The New York Mets are hiring Carlos Mendoza as their new manager, sources told ESPN on Monday.
Mendoza, 43, comes to Queens after spending 15 years with the Yankees in multiple roles, including managing in the low minor leagues in 2011-12, and the past four seasons as Aaron Boone's bench coach.
The Mets were a top suitor for Craig Counsell, who chose to leave the Brewers for the Chicago Cubs. With Counsell off the board, the Mets moved quickly to snap up Mendoza, who also had interviewed with Cleveland and San Diego for their managerial openings.
A minor league player for more than a decade, Mendoza transitioned into a coaching role with the Yankees and quickly impressed the organization with his knowledge of the game and ability to impart his wisdom to players. He joined the major league staff in 2018 and was Boone's right-hand man, a role he also served for Team Venezuela in the 2023 World Baseball Classic.
He takes over for Buck Showalter, who was fired after a season that started with World Series hopes ended with a 75-87 record despite the largest payroll in the history of the sport. The Mets, who also have a new president of baseball operations in David Stearns, return a number of key players -- including shortstop Francisco Lindor, first baseman Pete Alonso, center fielder Brandon Nimmo, right-hander Kodai Senga and closer Edwin Diaz -- and are expected to be active in free agency, pursuing star two-way player Shohei Ohtani, among others.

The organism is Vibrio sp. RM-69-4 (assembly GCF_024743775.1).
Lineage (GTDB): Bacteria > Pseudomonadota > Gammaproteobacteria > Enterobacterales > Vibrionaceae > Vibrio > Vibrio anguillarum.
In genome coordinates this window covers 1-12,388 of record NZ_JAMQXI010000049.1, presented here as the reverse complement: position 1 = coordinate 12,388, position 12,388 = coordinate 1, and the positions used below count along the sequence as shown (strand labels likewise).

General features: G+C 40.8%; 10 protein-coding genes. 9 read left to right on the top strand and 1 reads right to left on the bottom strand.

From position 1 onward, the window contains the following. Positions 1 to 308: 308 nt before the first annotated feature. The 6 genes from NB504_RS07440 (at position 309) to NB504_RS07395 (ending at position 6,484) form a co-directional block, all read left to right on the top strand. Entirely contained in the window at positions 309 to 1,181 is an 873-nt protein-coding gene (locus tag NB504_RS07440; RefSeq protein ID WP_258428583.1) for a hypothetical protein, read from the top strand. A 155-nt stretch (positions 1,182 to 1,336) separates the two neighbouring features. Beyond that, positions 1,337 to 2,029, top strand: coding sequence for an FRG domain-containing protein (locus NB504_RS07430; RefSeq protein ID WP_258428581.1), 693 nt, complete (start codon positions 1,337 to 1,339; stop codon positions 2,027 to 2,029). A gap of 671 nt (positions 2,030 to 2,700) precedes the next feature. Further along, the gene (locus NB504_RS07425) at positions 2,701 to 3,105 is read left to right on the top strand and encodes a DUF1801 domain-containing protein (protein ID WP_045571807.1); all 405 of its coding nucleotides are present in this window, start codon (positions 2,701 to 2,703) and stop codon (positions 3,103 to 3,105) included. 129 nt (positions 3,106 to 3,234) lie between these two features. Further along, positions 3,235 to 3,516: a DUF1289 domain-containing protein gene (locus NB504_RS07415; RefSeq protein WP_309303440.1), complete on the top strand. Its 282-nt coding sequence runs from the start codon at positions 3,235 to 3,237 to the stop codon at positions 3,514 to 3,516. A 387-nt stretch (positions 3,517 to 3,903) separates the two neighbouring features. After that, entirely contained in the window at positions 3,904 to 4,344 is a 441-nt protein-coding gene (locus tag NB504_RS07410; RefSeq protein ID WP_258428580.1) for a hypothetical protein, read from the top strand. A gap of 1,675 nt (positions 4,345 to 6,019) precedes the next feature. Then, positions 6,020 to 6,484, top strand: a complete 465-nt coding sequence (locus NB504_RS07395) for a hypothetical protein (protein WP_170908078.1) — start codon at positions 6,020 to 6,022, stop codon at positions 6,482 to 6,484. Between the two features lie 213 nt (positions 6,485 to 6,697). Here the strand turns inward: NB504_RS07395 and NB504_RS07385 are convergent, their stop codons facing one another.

After making a splash by hiring Showalter before the 2022 season, the Mets opted for a lower-profile hire in Mendoza. He distinguished himself in interviews, according to sources.
In previous years, Mendoza had interviewed for managerial jobs in Detroit (which chose A.J. Hinch), Boston (Alex Cora) and Chicago (Pedro Grifol). He ends up with arguably one of the best jobs in the big leagues, as the Mets plan to carry among the highest payrolls in baseball for the foreseeable future under owner Steve Cohen and are looking for their first championship since 1986.
It is also a job that recently has had a short shelf life. The Mets' past three managers -- Showalter, Luis Rojas and Mickey Callaway -- were fired after two years.